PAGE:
TALKING SALES 22: “Too much business technology?”

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Interview by John Smibert

Peter StrohkorbIn this video Peter Strohkorb talks about a key outcome from his research into sales+marketing collaboration.

He found that the more technology that a company implemented the poorer their financial  performance compared with companies implementing less technology.

Peter suggest two possible reasons for this and recommends ways in which companies can avoid such a poor outcome from recently implemented technology.

Peter Strohkorb is an expert in sales and marketing collaboration. He is an author and speaker.

 

See more of the ‘TALKING SALES’ series here

Interview Transcript

John: Peter, the last time we talked about issues with technology in relation to collaboration between sales and marketing. Could you elaborate on some of those issues?

Peter: Sure. In our research report we dedicated a particular segment of the report into the matter of technology, and how does technology influence sales and marketing collaboration. To our big surprise we found that organisations that had CRM, sales force automation, marketing automation and collaboration tools all at once were by far NOT doing as well…

John: NOT doing as well.

Peter: NOT doing as well as those that only had one or two of those.

John: That’s a big concern, a lot of investment in that sort of technology in the companies I’ve been working with.

Peter: Yes, that’s right. Now, in the research we didn’t go into why that is the case, we’ve got two hypotheses around that.

John: Okay.

Peter: One is that either because of the number of tools that were all implemented presumably in very short succession, because they haven’t been that old – you know, the technology hasn’t been around for that long.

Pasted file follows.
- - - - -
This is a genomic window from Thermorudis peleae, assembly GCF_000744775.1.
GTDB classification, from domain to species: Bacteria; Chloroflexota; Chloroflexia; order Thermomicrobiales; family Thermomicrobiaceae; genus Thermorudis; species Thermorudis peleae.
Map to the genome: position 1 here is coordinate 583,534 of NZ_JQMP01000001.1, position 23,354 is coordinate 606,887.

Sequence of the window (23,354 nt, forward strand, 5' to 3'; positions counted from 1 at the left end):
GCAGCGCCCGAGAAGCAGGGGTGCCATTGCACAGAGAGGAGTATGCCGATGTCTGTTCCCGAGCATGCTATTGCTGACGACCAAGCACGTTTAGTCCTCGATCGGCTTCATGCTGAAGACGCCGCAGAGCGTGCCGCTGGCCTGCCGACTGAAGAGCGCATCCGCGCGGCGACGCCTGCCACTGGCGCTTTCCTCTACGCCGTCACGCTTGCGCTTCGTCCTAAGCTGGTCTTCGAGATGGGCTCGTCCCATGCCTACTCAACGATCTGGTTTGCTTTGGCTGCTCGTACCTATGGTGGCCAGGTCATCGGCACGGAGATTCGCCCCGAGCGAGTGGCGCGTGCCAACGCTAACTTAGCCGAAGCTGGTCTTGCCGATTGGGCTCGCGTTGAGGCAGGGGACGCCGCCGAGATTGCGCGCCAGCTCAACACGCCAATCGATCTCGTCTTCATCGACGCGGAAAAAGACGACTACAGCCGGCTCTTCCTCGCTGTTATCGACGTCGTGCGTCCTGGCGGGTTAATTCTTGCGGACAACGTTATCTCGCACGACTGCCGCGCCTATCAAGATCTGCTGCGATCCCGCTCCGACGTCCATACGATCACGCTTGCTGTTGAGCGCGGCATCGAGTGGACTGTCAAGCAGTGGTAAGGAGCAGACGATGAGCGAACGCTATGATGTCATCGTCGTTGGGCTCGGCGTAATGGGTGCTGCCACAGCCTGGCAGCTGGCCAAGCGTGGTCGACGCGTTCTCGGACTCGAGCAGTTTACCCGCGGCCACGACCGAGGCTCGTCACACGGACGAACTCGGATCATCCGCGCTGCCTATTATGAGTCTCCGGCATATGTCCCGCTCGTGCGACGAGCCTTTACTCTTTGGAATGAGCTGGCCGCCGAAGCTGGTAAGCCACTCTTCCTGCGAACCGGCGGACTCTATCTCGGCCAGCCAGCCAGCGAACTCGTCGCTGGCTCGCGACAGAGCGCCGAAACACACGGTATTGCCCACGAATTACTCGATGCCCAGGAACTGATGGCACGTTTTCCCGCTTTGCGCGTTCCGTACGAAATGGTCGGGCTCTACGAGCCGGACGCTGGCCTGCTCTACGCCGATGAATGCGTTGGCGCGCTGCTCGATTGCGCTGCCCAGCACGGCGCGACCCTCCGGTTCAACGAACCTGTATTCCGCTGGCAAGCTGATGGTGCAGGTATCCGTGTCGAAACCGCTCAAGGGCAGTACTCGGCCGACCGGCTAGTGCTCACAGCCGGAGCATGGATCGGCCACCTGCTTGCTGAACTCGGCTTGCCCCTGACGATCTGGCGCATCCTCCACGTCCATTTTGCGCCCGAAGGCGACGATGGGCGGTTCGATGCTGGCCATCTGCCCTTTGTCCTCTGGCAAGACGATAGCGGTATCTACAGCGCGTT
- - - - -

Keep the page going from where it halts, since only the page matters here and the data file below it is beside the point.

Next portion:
John: Yeah, true.

Peter: That they became inwardly-focused and the sales force became distracted, and they stopped selling or reduced their selling effort to some degree. Or, perhaps the kinder version of that but the same theme: perhaps they’re going through a bit of a learning curve, and then when they come out next year or the year after then they’ll be doing better. But the fact remains that organisations that have one for everything are not doing financially as well as those that keep it fairly focused.

John: Okay. So, from a recommendation point of view: what would you recommend that organisations need to think about with this issue?

Peter: Yeah. It’s very simple, I think there is such a thing as too much technology all at once. The recommendation would be to be careful about what you implement and do that well, and then implement the next thing. Don’t try to do everything all at once. Even though the vendors might say it’ll deliver nirvana, but as we know: more often that not it does not.

John: And as you mentioned last time: bringing the people end into it is absolutely vital, isn’t it?

Peter: Yes. We say if you start with the people, help them to understand why they should use the technology, how the technology helps them, and help make them part of that process – then when the technology gets turned on they won’t resist it – as opposed to something that’s being imposed on them from some outside vendor.

John: In our last discussion that made a lot of sense to me.

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See more of the ‘TALKING SALES’ series here

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John leads three related organisations, Custell, Strategic Selling Group and Sales Masterminds APAC. These help B2B selling organisations, who recognise the need to transform their sales capability, to respond to the tsunami of change that is starting to wash over us all. He works with people who recognise that to survive they must more strategically support their customer in their buying journey - and understand that they must become specialists in the customer's domain in order to be of value to them. He also helps sales teams build differentiated personal brands and leverage the digital and social worlds to engage to create trust and value.

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